Alejandro Mayoral Baños

  • Founder, Grupo Juvenil Magtayaní, AC
  • Mexico

Impact area: Social inclusion; Sustainable Development Goal (SDG) 4

When school closures during the Covid-19 pandemic threatened to deepen educational inequalities experienced by Indigenous youth in Mexico, Alejandro Mayoral-Baños moved quickly to explore solutions.

Alejandro, the founder of Magtayani, a nonprofit dedicated to fostering the self-determination and self-management of indigenous communities, knew that distance learning would only exacerbate educational disparities and dropout rates in rural, Indigenous communities.

With support from the Global Youth Resiliency Fund, he and his team sought to mitigate the immediate effects of the pandemic on student learning, while developing a customized application to facilitate online information-sharing between students and teachers over the long-term.

Working collaboratively with educators, the Magtayani team co-designed an online application “Pásame la Tarea” (Pass Me the Homework), making it easier for students and teachers to share documents and resources, and facilitate distance learning. Through the project, Indigenous secondary school teachers were trained in digital learning and communication skills to be effective in transitioning to at-home education.

A valuable ally in the project was Professor Luis Alvarado, an activist and teacher at Colegio de Bachilleres, a high school in the municipality of Ocosingo. Located in the Lacandona Jungle, a biodiverse rainforest stretching from Chiapas to Guatemala, the school enrolls more than 275 Tseltal students, descended from the ancient Maya. Professor Alvarado played a key role in the development and testing of the online app. Following, 195 smartphones were distributed to local students to facilitate learning and access to the Pass Me the Homework portal. The process was then replicated in two other indigenous schools in Chiapas and Veracruz.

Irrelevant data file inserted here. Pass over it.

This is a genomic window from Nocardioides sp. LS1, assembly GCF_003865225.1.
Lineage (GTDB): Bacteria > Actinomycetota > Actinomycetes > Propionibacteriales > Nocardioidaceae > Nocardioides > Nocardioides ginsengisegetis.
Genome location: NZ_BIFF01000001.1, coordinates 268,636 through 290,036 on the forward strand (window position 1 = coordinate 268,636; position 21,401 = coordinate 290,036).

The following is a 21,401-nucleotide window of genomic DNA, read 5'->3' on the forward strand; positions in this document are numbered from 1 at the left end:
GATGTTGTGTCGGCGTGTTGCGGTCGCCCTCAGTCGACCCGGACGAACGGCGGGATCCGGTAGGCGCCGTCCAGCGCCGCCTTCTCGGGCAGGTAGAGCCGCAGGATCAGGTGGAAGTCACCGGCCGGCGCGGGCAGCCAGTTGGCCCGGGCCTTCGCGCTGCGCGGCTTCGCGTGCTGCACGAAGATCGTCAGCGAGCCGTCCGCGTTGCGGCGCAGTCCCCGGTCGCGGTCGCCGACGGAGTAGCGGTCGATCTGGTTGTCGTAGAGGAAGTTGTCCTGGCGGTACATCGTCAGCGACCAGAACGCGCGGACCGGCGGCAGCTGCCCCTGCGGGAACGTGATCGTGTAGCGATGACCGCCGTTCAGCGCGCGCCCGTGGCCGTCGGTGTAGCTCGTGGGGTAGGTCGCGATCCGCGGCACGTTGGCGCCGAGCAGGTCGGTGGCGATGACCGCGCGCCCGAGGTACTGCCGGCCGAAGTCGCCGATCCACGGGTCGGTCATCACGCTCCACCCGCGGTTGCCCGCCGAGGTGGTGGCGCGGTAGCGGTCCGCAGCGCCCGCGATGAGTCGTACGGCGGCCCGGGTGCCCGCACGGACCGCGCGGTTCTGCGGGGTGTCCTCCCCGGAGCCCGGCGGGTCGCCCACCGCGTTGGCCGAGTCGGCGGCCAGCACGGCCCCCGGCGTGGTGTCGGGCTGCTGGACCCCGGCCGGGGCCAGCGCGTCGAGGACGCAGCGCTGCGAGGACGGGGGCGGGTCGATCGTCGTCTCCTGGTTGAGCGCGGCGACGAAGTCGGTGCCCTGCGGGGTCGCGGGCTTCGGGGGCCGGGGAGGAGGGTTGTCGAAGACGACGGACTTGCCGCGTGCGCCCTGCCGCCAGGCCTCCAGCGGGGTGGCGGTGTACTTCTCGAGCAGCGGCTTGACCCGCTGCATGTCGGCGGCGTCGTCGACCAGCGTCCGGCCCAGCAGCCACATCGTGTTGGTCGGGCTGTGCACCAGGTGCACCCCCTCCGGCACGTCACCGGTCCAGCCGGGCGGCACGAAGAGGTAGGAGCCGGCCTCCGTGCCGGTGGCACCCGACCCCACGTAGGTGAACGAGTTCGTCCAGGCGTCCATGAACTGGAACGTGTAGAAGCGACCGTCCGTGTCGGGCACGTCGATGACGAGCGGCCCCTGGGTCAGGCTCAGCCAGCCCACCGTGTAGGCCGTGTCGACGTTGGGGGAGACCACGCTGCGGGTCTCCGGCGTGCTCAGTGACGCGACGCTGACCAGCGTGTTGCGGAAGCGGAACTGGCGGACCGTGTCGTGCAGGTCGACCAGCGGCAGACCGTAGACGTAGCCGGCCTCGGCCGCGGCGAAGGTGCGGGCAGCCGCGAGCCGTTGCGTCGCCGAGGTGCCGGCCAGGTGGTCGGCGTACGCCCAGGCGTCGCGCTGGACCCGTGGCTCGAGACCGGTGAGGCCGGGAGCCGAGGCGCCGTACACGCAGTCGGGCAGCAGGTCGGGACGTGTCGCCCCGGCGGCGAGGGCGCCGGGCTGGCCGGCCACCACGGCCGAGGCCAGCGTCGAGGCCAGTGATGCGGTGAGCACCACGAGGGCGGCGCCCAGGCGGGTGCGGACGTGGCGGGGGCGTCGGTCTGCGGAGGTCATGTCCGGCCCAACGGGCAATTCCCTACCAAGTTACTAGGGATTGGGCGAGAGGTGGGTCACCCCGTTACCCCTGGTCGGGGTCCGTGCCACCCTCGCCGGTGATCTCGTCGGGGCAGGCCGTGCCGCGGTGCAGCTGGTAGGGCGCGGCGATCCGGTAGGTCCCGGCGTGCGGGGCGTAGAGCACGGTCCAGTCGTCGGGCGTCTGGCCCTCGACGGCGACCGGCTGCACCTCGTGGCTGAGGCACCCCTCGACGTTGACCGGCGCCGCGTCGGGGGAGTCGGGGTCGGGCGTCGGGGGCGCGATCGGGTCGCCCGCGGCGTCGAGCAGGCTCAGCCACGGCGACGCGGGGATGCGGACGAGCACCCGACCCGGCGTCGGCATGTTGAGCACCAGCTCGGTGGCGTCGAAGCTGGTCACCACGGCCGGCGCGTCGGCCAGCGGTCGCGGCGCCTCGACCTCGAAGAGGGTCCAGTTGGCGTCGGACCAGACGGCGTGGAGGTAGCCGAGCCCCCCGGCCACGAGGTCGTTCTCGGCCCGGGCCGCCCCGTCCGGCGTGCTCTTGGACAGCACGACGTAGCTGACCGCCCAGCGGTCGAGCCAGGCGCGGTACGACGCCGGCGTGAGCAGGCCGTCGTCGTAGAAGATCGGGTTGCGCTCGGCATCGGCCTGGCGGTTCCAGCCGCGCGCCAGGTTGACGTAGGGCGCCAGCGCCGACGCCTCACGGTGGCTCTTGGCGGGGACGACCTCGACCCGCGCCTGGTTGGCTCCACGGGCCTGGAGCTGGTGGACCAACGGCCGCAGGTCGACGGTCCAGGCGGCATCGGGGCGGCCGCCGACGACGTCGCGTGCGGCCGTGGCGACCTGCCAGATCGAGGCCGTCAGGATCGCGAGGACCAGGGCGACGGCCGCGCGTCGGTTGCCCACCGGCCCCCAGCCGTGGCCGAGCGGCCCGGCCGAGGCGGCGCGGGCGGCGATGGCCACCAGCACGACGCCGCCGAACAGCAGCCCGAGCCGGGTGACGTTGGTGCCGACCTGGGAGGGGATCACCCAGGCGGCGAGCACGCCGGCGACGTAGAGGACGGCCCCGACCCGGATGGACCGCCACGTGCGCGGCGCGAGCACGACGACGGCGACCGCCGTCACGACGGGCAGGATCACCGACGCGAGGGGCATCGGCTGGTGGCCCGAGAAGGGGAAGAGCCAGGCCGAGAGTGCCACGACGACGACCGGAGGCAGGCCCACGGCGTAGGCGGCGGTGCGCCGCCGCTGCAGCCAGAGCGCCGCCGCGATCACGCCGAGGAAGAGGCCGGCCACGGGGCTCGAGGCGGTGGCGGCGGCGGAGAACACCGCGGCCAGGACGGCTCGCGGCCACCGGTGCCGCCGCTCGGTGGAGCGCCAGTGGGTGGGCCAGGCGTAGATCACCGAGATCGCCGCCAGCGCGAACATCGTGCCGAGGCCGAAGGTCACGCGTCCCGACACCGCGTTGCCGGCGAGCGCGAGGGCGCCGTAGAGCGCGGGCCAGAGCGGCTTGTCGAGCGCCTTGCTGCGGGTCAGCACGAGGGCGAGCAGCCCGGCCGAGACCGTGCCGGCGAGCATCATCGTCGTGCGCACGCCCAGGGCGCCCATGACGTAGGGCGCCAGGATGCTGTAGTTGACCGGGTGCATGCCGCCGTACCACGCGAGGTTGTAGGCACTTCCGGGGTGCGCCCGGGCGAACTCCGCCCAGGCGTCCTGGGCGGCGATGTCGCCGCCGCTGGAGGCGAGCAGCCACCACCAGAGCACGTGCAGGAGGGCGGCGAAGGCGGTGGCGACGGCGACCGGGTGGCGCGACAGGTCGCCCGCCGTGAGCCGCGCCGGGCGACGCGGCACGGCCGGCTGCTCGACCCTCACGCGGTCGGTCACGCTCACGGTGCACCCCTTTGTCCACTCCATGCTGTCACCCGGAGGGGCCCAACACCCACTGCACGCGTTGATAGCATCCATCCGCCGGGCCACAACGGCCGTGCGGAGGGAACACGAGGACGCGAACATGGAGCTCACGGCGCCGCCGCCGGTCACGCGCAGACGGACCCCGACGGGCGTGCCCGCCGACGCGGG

Beyond the grant’s immediate impact, Alejandro sees the Pass Me the Homework app filling an important need in educating Indigenous youth over the long haul. He credits the GYRF funding with enabling Magtayani to expand its partnerships and reach beyond its initial focus on Veracruz. “Thanks to the implementation of this project—with its research-action focus—we have strengthened our strategic alliances with universities,” he says.